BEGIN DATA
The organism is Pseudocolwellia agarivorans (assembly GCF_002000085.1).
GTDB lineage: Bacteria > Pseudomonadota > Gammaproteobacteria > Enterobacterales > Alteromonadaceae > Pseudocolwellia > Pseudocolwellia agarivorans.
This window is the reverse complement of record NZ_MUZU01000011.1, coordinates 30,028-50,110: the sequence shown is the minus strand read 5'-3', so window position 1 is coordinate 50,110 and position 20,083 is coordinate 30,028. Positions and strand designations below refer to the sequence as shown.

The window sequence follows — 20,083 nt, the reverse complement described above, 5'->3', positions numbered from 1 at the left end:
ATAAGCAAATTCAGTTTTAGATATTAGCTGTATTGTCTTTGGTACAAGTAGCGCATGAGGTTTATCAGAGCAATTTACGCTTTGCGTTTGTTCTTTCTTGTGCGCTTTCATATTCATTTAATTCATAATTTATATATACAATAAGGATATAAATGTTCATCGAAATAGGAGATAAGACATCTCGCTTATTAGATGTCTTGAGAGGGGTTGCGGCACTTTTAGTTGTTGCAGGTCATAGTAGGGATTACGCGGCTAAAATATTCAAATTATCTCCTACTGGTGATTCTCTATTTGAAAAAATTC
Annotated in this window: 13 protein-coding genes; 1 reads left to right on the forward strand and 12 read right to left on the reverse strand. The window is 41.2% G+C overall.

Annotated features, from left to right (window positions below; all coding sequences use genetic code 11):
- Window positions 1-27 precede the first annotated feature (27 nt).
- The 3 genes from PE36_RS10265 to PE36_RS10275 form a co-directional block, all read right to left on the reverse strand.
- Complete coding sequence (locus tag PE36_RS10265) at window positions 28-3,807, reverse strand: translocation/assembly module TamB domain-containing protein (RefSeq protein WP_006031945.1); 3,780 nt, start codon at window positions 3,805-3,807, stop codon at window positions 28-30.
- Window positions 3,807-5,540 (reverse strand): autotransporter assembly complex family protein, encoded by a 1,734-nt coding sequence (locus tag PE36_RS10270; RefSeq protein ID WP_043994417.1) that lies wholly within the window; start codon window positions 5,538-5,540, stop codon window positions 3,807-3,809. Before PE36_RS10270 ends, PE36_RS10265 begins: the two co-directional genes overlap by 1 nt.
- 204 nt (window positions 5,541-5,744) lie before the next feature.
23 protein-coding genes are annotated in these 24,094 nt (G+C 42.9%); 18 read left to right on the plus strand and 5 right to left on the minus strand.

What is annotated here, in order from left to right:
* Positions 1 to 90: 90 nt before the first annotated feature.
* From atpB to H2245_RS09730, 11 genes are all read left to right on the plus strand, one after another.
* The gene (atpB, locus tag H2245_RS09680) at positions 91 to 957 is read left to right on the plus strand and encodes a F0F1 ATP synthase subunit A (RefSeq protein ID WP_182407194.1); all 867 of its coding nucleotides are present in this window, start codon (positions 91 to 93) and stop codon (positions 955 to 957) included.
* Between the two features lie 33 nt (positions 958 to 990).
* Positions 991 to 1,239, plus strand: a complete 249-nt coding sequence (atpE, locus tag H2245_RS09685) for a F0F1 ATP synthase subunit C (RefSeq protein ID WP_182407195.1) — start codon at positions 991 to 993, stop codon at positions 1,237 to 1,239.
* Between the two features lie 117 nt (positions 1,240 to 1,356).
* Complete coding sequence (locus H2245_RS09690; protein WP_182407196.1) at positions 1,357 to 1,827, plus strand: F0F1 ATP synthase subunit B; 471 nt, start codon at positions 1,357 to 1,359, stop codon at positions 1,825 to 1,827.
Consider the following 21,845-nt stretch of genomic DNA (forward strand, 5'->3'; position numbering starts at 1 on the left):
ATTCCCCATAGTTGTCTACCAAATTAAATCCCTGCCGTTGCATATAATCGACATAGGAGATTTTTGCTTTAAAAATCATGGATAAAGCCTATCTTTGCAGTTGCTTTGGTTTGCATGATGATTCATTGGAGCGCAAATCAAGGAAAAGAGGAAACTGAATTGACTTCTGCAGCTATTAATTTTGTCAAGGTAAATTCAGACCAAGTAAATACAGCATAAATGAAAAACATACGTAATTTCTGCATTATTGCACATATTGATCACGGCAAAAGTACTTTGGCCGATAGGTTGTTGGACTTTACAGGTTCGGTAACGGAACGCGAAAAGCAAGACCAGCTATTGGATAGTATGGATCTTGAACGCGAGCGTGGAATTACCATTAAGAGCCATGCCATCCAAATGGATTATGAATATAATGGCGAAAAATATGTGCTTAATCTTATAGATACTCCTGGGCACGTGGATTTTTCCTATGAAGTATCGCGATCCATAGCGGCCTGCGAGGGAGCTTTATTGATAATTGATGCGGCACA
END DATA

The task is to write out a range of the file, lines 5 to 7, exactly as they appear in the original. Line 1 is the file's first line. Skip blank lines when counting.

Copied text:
ATAAGCAAATTCAGTTTTAGATATTAGCTGTATTGTCTTTGGTACAAGTAGCGCATGAGGTTTATCAGAGCAATTTACGCTTTGCGTTTGTTCTTTCTTGTGCGCTTTCATATTCATTTAATTCATAATTTATATATACAATAAGGATATAAATGTTCATCGAAATAGGAGATAAGACATCTCGCTTATTAGATGTCTTGAGAGGGGTTGCGGCACTTTTAGTTGTTGCAGGTCATAGTAGGGATTACGCGGCTAAAATATTCAAATTATCTCCTACTGGTGATTCTCTATTTGAAAAAATTC
Annotated in this window: 13 protein-coding genes; 1 reads left to right on the forward strand and 12 read right to left on the reverse strand. The window is 41.2% G+C overall.

Annotated features, from left to right (window positions below; all coding sequences use genetic code 11):